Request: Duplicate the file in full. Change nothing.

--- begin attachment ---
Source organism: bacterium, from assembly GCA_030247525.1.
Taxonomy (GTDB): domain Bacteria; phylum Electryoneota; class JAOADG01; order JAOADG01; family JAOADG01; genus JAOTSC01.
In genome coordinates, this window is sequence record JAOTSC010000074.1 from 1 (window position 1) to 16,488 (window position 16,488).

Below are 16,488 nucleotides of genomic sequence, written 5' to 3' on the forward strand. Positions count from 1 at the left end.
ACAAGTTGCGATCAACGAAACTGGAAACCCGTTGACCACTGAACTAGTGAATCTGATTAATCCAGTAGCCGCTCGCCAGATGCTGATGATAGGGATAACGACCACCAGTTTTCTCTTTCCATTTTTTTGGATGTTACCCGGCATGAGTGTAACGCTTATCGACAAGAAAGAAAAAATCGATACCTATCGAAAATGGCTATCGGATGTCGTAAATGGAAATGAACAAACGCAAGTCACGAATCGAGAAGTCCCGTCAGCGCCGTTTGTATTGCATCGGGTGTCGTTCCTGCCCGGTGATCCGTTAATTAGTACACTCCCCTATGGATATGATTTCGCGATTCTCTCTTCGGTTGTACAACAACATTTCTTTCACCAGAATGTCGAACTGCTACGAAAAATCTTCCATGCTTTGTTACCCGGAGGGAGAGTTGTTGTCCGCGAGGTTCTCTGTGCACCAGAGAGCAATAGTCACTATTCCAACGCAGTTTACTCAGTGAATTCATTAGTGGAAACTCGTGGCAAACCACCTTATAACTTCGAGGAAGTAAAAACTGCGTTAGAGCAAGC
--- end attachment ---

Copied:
Source organism: bacterium, from assembly GCA_030247525.1.
Taxonomy (GTDB): domain Bacteria; phylum Electryoneota; class JAOADG01; order JAOADG01; family JAOADG01; genus JAOTSC01.
In genome coordinates, this window is sequence record JAOTSC010000074.1 from 1 (window position 1) to 16,488 (window position 16,488).

Below are 16,488 nucleotides of genomic sequence, written 5' to 3' on the forward strand. Positions count from 1 at the left end.
ACAAGTTGCGATCAACGAAACTGGAAACCCGTTGACCACTGAACTAGTGAATCTGATTAATCCAGTAGCCGCTCGCCAGATGCTGATGATAGGGATAACGACCACCAGTTTTCTCTTTCCATTTTTTTGGATGTTACCCGGCATGAGTGTAACGCTTATCGACAAGAAAGAAAAAATCGATACCTATCGAAAATGGCTATCGGATGTCGTAAATGGAAATGAACAAACGCAAGTCACGAATCGAGAAGTCCCGTCAGCGCCGTTTGTATTGCATCGGGTGTCGTTCCTGCCCGGTGATCCGTTAATTAGTACACTCCCCTATGGATATGATTTCGCGATTCTCTCTTCGGTTGTACAACAACATTTCTTTCACCAGAATGTCGAACTGCTACGAAAAATCTTCCATGCTTTGTTACCCGGAGGGAGAGTTGTTGTCCGCGAGGTTCTCTGTGCACCAGAGAGCAATAGTCACTATTCCAACGCAGTTTACTCAGTGAATTCATTAGTGGAAACTCGTGGCAAACCACCTTATAACTTCGAGGAAGTAAAAACTGCGTTAGAGCAAGC